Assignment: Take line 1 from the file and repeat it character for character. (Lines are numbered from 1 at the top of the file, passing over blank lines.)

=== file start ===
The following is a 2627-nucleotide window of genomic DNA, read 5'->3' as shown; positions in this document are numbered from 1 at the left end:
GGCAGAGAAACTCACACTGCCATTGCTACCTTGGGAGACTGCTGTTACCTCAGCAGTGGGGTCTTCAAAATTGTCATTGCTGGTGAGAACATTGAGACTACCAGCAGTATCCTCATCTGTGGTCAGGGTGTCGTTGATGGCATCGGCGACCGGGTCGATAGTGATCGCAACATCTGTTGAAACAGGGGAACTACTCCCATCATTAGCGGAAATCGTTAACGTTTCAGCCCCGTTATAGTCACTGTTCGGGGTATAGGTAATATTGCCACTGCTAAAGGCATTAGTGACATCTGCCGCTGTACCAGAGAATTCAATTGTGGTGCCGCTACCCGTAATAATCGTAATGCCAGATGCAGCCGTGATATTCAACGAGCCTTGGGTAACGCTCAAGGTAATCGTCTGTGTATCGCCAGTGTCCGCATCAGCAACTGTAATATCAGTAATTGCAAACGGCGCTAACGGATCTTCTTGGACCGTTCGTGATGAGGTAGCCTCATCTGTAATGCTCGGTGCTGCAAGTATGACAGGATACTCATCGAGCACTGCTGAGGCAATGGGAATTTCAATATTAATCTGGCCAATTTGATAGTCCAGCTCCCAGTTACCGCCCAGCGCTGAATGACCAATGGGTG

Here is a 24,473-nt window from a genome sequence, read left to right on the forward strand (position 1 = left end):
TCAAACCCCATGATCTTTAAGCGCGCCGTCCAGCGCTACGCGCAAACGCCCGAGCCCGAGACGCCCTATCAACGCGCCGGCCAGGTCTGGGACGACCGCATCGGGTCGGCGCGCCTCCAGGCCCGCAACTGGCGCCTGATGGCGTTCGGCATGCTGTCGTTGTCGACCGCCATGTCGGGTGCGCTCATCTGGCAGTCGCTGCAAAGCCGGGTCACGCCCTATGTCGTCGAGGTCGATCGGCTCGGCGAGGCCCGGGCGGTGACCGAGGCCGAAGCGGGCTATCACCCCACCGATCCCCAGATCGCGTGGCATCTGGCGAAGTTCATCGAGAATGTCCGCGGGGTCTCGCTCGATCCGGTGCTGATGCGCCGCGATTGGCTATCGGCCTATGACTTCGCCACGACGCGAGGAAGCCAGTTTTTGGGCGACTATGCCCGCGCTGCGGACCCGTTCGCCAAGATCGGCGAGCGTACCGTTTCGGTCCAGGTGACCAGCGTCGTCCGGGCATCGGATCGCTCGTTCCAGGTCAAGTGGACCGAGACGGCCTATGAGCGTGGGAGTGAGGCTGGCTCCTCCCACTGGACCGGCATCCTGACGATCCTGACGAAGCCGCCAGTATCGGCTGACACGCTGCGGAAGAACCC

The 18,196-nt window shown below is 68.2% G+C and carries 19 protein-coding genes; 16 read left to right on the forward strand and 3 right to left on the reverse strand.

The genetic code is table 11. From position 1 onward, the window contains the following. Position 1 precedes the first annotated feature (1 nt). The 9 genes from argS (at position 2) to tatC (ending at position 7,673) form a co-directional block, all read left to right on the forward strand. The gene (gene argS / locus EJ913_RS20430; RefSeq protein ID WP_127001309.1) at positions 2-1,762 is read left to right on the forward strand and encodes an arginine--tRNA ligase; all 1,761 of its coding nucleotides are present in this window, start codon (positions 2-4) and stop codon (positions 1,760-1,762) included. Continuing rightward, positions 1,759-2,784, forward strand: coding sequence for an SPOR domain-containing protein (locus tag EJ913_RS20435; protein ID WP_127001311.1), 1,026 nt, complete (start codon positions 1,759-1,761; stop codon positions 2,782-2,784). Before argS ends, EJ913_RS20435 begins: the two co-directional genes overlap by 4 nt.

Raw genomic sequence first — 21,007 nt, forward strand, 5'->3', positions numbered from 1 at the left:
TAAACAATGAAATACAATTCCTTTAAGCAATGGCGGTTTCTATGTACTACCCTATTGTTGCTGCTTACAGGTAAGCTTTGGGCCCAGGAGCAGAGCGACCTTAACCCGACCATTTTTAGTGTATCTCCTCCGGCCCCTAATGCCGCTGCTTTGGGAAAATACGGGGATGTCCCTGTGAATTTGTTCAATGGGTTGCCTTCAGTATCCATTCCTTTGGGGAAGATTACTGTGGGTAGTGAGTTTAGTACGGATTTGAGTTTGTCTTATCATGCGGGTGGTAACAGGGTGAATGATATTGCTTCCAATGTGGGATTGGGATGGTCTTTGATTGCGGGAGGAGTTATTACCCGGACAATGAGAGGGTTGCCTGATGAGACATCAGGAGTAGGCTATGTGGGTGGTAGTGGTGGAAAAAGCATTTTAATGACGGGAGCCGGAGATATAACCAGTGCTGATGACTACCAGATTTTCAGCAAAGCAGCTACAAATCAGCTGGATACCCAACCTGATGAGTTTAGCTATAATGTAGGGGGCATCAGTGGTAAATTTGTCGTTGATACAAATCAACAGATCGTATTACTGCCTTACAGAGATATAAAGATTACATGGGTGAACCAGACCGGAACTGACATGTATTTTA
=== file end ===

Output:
The following is a 2627-nucleotide window of genomic DNA, read 5'->3' as shown; positions in this document are numbered from 1 at the left end: